In March, Engineering on the Edge covered Lockheed Martin’s investment into the D-Wave quantum computer. At the time, although Lockheed Martin seemed impressed with the system, the verdict was still out on how much faster (if at all) D-Wave’s machine was compared to conventional computers.
Since then, an independent study has confirmed that the quantum computer is as fast, or faster, than other computers. Google and NASA were intrigued enough by the results to partner in order to start an artificial intelligence (AI) lab at NASA’s Advanced Supercomputing Facility at the Ames Research Center in Silicon Valley. Continue reading
It seems almost a certainty that the next generation of computers will use quantum mechanics for processing power. In place of zeros and ones, quantum mechanics offer zeros that are sometimes zeros, and sometimes ones. A single quantum computer could speed through problems that currently require entire data centers to solve, reducing operating costs by the bucket.
Canadian quantum computing company D-Wave sold this vision of the future to Lockheed Martin in May of 2011, in the form of a single quantum computer. It appears as though Lockheed Martin was impressed with the result. The company has moved to commercialize the system and integrate the computer into business operations. Continue reading
With the main responsibility for near-Earth space missions being delegated to the private sector, competition for contracts becomes important to drive innovation and lower costs. The SpaceX test launch to the International Space Station has been postponed till tomorrow and being aborted at the last second over the weekend. However, other companies are continuing to move forward with their own commercial rocket and/or spacecraft projects. Alliant Techsystems (ATK) is among them.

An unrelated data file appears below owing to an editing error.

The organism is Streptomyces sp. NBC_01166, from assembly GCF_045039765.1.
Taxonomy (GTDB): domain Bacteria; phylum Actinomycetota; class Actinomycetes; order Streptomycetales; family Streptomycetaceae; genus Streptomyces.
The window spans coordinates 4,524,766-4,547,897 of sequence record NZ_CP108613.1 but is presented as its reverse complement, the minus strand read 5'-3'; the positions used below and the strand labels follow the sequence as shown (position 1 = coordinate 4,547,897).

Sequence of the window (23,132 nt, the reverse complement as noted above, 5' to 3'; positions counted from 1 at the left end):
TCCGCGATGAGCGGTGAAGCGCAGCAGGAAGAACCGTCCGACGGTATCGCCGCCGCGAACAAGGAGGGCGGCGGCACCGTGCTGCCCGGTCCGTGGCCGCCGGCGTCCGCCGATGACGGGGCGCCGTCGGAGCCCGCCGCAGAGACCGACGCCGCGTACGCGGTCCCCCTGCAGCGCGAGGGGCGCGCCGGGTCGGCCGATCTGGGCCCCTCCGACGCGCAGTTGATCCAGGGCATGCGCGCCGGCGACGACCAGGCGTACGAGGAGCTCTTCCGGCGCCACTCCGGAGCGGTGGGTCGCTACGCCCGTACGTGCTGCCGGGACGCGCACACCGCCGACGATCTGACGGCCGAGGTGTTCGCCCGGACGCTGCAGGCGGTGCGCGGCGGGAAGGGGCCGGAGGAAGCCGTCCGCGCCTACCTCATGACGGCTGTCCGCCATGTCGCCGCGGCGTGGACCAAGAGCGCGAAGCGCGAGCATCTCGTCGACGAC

ATK is building a two-stage rocket, called Liberty, to launch satellites and crew alike into orbit. Rather than starting from zero, the company is working with a design that incorporates the solid fuel boosters from the U.S. space shuttle and the liquid fuel secondary booster from the European Ariane rocket system.
Good old science fiction. So often predicting what is to come in the future. If you’ve seen Aliens you might be familiar with a certain famous movie quote that involves Ripley, an oversized exoskeleton and a nasty looking queen. Attempts at creating real-world exoskeletons have been made before, but they’ve always been a tad cumbersome. Technology has advanced and so has the concept.
Extended missions in the field require lots of gear and all that gear can weigh quite a bit. Soldiers are often expected to carry up to 120 lbs of equipment through rough terrain. Over the course of several days, this can become exhausting and lead to less than optimal performance.